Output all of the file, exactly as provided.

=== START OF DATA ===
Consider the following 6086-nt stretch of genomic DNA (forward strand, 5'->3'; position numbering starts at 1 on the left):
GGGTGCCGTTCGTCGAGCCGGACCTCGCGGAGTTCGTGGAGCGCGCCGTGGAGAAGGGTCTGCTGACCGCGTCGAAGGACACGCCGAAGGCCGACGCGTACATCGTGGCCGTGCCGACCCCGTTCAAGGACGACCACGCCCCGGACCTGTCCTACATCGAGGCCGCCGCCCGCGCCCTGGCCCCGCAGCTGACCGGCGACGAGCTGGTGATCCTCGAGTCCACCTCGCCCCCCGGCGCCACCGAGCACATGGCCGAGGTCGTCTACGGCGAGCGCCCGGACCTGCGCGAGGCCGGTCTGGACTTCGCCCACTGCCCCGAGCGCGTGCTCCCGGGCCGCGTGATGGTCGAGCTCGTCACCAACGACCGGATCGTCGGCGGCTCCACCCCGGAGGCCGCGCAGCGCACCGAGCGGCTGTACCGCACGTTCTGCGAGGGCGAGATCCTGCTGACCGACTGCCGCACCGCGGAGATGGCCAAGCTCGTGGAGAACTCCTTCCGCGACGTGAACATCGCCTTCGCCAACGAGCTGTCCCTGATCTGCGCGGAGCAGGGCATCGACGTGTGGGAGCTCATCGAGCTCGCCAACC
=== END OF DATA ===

Consider the following 6086-nt stretch of genomic DNA (forward strand, 5'->3'; position numbering starts at 1 on the left):
GGGTGCCGTTCGTCGAGCCGGACCTCGCGGAGTTCGTGGAGCGCGCCGTGGAGAAGGGTCTGCTGACCGCGTCGAAGGACACGCCGAAGGCCGACGCGTACATCGTGGCCGTGCCGACCCCGTTCAAGGACGACCACGCCCCGGACCTGTCCTACATCGAGGCCGCCGCCCGCGCCCTGGCCCCGCAGCTGACCGGCGACGAGCTGGTGATCCTCGAGTCCACCTCGCCCCCCGGCGCCACCGAGCACATGGCCGAGGTCGTCTACGGCGAGCGCCCGGACCTGCGCGAGGCCGGTCTGGACTTCGCCCACTGCCCCGAGCGCGTGCTCCCGGGCCGCGTGATGGTCGAGCTCGTCACCAACGACCGGATCGTCGGCGGCTCCACCCCGGAGGCCGCGCAGCGCACCGAGCGGCTGTACCGCACGTTCTGCGAGGGCGAGATCCTGCTGACCGACTGCCGCACCGCGGAGATGGCCAAGCTCGTGGAGAACTCCTTCCGCGACGTGAACATCGCCTTCGCCAACGAGCTGTCCCTGATCTGCGCGGAGCAGGGCATCGACGTGTGGGAGCTCATCGAGCTCGCCAACC